George Mason University professor Thomas Lovejoy was among five people honored by Virginia Gov. Ralph Northam on Wednesday as 2019 Outstanding STEM Award recipients.
Lovejoy, a University Professor within the Department of Environmental Science and Policy and the scientific director for Mason’s Institute for a Sustainable Earth, is a noted conservation biologist and the first Mason professor to receive the award from the commonwealth.
He was selected for being one of the founders of the thriving scientific field of conservation biology and discovering the potentially devastating effects of global warming on biodiversity. His lifelong work highlights the importance of conserving biotic diversity to sustain vital ecosystem functions and services. He was recognized with Mason’s Beck Presidential Medal for Excellence in Research and Scholarship in 2018 for his outstanding research and mentorship of the next generation of environmental science and policy leaders.
“It is a great honor to be recognized by the commonwealth and be the first of what I anticipate will be a number of George Mason scientists highlighted in this way,” Lovejoy said.
The recipients were selected for their scientific contributions, which help strengthen Virginia’s current and future position as a leader in science, technology, engineering and math (STEM) fields. Information about the five winners is available in this press release from the governor’s office.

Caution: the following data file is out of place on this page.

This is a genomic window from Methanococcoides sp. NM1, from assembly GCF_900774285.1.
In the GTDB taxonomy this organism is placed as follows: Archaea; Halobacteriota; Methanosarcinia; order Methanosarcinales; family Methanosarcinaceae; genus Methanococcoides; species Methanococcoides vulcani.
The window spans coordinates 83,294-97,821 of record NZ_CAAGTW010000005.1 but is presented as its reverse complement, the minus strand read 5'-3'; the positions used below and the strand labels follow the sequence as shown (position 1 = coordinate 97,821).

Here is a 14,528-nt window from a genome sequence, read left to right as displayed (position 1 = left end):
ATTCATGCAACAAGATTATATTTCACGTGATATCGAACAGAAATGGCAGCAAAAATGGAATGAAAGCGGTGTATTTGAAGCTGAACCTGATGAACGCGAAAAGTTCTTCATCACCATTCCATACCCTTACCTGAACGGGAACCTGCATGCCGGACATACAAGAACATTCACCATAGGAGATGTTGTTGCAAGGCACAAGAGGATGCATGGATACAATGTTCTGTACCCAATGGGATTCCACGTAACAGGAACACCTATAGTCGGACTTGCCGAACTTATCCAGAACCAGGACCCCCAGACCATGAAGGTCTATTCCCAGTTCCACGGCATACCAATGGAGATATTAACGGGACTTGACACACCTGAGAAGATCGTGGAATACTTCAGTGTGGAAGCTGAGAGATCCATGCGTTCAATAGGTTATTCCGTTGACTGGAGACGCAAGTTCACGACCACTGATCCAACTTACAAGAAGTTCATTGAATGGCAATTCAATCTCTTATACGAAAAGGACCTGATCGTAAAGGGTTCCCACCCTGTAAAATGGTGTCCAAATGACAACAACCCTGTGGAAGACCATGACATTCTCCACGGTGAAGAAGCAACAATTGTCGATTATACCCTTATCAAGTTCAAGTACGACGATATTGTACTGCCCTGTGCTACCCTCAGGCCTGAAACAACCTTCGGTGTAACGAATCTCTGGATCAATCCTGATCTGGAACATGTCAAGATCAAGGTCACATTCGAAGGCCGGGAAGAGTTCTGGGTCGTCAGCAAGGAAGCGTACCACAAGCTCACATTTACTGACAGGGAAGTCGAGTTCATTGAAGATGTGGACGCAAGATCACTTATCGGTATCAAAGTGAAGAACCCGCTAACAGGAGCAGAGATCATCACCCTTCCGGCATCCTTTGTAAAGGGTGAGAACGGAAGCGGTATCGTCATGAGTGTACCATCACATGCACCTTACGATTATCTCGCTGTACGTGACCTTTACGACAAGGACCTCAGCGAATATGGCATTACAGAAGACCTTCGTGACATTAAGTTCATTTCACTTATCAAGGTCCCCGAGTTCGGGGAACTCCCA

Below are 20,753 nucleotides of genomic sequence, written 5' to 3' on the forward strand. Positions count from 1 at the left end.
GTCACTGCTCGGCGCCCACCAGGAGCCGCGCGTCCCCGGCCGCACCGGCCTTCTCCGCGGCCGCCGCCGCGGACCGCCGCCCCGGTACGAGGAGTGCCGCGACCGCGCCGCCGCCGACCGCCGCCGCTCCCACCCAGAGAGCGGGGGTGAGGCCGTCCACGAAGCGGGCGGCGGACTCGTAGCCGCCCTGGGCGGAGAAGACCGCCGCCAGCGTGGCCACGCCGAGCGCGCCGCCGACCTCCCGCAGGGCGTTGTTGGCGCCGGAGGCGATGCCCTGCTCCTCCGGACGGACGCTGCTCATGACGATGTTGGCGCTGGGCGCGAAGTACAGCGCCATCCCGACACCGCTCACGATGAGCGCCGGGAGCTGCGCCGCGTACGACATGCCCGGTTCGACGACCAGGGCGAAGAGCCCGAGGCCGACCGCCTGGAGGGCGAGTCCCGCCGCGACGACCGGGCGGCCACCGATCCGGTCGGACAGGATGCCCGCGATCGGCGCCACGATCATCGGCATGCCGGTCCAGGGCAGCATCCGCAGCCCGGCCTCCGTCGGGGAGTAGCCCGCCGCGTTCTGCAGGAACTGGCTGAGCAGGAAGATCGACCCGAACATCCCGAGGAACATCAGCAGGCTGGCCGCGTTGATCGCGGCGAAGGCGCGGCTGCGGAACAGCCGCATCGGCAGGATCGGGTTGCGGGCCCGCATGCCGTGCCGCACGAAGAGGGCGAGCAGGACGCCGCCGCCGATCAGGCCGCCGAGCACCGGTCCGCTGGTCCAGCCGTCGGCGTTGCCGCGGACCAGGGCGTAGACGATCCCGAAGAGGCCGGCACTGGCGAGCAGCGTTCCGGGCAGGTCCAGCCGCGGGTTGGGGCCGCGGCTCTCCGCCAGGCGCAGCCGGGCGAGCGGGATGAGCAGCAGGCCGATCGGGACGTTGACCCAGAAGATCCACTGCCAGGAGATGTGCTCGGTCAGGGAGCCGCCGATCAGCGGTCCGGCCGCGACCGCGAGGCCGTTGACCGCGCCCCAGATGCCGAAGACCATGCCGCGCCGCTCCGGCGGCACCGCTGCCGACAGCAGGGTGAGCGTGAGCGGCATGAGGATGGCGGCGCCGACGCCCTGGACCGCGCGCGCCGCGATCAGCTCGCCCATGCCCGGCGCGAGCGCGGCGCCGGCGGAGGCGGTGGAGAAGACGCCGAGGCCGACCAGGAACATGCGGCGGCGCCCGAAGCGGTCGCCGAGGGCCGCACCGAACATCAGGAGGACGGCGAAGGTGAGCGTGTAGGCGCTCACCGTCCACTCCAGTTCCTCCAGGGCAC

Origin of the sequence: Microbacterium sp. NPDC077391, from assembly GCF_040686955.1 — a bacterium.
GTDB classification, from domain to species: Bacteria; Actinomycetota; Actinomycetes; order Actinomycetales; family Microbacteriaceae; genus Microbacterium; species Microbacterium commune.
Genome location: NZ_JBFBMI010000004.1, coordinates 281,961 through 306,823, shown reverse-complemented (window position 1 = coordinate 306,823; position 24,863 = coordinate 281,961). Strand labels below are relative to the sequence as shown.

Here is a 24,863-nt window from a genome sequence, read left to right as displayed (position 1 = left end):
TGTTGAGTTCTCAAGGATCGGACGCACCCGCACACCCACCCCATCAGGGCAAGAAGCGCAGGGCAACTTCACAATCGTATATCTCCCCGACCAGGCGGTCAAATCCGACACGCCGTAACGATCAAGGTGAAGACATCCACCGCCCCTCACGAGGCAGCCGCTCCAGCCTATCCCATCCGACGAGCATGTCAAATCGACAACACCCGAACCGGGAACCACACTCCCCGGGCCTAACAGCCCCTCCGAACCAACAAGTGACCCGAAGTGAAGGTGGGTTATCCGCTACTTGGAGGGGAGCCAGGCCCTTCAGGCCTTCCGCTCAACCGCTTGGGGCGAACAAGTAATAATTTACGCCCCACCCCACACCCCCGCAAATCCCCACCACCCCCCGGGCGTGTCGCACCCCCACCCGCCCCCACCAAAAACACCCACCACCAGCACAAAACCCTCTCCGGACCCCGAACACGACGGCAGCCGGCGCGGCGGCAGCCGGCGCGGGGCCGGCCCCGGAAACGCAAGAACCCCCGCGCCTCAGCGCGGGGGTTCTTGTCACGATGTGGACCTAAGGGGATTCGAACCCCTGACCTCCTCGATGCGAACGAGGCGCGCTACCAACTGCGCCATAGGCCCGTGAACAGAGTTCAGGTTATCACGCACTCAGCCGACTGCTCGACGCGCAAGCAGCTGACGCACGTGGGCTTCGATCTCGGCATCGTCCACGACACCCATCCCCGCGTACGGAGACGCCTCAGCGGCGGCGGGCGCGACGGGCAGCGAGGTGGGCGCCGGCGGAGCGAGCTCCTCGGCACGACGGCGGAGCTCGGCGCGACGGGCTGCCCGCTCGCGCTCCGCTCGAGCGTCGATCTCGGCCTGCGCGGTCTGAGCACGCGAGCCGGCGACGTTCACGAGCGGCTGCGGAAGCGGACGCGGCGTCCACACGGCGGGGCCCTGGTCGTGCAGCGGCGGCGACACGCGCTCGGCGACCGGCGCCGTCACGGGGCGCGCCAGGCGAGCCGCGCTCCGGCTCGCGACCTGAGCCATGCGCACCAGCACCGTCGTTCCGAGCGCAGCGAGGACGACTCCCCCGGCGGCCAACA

“Virginia has a distinguished record as one of the best states in the STEM disciplines, and that is because of the talent, innovation, and entrepreneurial spirit of scientists, students, and educators like those we are honoring with this year’s awards,” Northam said in a statement. “I am proud to continue the tradition of celebrating the tremendous achievements of these Virginians, and thank them for their contributions to these important fields.”
Virginia has been recognizing excellence across the commonwealth with the Outstanding STEM Award for more than 30 years. This year’s honorees will receive their awards at the Science Museum of Virginia on Thursday, Sept. 26.
“Educators, scientists, and students who inspire others to learn enrich our schools, laboratories, classrooms, and communities,” said Secretary of Education Atif Qarni in a statement. “I am excited to honor the achievements of these five exemplary individuals who have strengthened STEM education in the commonwealth through their research and service.”